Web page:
James Wilson, 5th Year Electronics and Electrical Engineering
Laser Particle Counter. Award: £600
James Wilson, Alban Joseph, Tristran Kleinjan and Charlie McCarthy prepared a very detailed report on the success of their 5th-year project, to create a laser particle counter for a clean room environment such as the James Watt Nanofabrication Centre. Particles in the range of 0.3-10 μm pose a threat to the quality of devices manufactured as they can be the same size or larger than the devices themselves. Therefore, this project aimed to produce a particle counter that can detect and inform a user of the presence and scale of these undesirable particles. An extract of the report can be read here.
To achieve this, the team designed and assembled a bespoke device, which involved designing the detector, composed of a laser, a photodiode and supporting optics. The detector would be complemented with an airflow system to provide a suitable flowrate, and its response would be supported by a low-noise analogue chain and stable power circuitry. For the user, this results in a black-box system that displays a range of real-time information about the particles on a screen. The data is processed by an integrated microcontroller which is also be used for configuration and managing user inputs.
Clara Ghattas, 5th Year Product Design Engineering
Fabrication of a scale model of a Carbon Fibre Reinforced Plastic monocoque for a Formula Student car. Award: £700
Clara’s project takes an existing steel space frame for a formula student car and compares the improvements with a CFRP monocoque. While it is for a formula student application, it is not part of the formula student team at Glasgow, and Clara is comparing features such as weight and stiffness. Lap time simulations show that a 1% decrease in mass can lead to a 0.2% decrease in lap time, and when moving from a space frame to a monocoque, you can get up to a 60% decrease in mass. The focus is on the overall design and manufacturing methods, so Clara aims to make a scale model optimising the carbon fiber layups for a good stiffness to weight ratio, and she also aims to make one or two panels to 3 point bend test as a proof of concept.
Adam Frew, 5th Year Electronics and Electrical Engineering
Digital Caliper Tweezers. Award: £150
Adam Frew, Connor Maclean, Lewis Russell and Geoffrey Betts worked on a project to investigate the design and manufacture of a set of general purpose digital caliper tweezers, allowing the user to accurately measure the dimensions of the object he picks up. An extract from their report can be read here.
According to their application, this device does not currently exist on the market and is therefore one of a kind. It will be battery powered and will measure the distance via a capacitive encoder and display the measurement data on an integrated screen. The device will also include a serial data output which allows the measurements to be logged by a connected computer. The aim of the project is to achieve the same 0.1mm resolution and 0.2mm accuracy of a typical set of digital calipers as well as a similar battery life.
Andrew Lunardi, 5th Year Product Design Engineering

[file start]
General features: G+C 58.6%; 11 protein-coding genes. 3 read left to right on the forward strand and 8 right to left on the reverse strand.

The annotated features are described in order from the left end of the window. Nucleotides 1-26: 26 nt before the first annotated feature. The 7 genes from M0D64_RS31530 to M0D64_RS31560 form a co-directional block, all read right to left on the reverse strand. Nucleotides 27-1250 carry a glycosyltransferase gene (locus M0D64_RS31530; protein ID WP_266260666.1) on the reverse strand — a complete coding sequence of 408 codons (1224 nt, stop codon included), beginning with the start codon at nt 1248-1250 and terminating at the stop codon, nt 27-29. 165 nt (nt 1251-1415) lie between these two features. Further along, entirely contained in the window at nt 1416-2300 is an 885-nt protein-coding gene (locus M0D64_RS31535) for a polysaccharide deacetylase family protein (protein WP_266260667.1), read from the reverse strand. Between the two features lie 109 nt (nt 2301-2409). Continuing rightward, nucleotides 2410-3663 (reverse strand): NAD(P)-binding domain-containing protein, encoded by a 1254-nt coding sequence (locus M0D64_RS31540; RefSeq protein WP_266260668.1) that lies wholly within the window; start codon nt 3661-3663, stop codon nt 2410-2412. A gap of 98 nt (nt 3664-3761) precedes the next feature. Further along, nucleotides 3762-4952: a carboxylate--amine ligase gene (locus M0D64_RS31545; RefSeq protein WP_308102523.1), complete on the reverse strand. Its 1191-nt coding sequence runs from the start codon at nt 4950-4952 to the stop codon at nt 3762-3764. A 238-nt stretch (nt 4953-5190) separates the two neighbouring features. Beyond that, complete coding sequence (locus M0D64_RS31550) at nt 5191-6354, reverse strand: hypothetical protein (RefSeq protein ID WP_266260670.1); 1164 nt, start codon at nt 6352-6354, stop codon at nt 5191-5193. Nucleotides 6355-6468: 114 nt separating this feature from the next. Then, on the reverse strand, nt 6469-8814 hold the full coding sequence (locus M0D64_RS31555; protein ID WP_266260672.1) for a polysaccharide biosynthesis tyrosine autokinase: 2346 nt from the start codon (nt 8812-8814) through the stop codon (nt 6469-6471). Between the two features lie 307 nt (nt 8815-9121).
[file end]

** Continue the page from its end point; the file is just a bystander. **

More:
Eye Tracking Technology in motorsport. Award: £200
This project aims to implement eye tracking technology into motorsport through embedded sensors in a race helmet.
Eye tracking is the technology of measuring the saccades (eye movements) and fixations of the human eye. Race engineers could determine the duration of fixation on focus points on-track, and on-car controls; information which could be used to indicate set up alterations or advise drivers’ techniques. Measuring saccadic reaction times of drivers would provide insights into natural talent, potential areas of improvements, or comparisons between drivers and their rivals.
Due to intense vibrations through a race car, standard surface mounted eye tracking would yield inaccurate results. Building the infrared illuminators and eye cameras into the helmet would remove this issue, with the vibrations being negated by the driver’s body. Close proximity to the eye would reduce calibration time and maintain accurate results. The project output will be a retrofittable, dual-layered visor, compatible with standard helmets per the respective racing series. The visor will have infrared illuminators and eye tracking cameras positioned around the eyes of the user.
Quantifying the visual performance of race drivers in a streamlined way could give the data driven information required for a competitive edge.
Euan Gibson-Smith, 5th Year Product Design Engineering
3D motion capture system for Tennis Coaching. Award: £400
Kieran Larssen, 5th Year Product Design Engineering
Cycling Safety Device. Award: £150
38.1% of all cycling casualties between 2015 and 2020 took place at a T, Y or staggered junction. On top of that 11.8% occured at roundabouts. Taking into account the whereabouts of these accidents, along with the main contributory factor for these crashes being drivers failing to look properly. It is evident that the side visibility of cyclists is something which needs to be improved.
The project is focusing on commuters as most cyclists killed or seriously injured occur during rush hour. It has already been established the product will utilise LED’s as they can be used during the day and at night. The system will also be fixed to the bike so that its easily recognisable structure of 3 triangles and 2 circles is highlighted.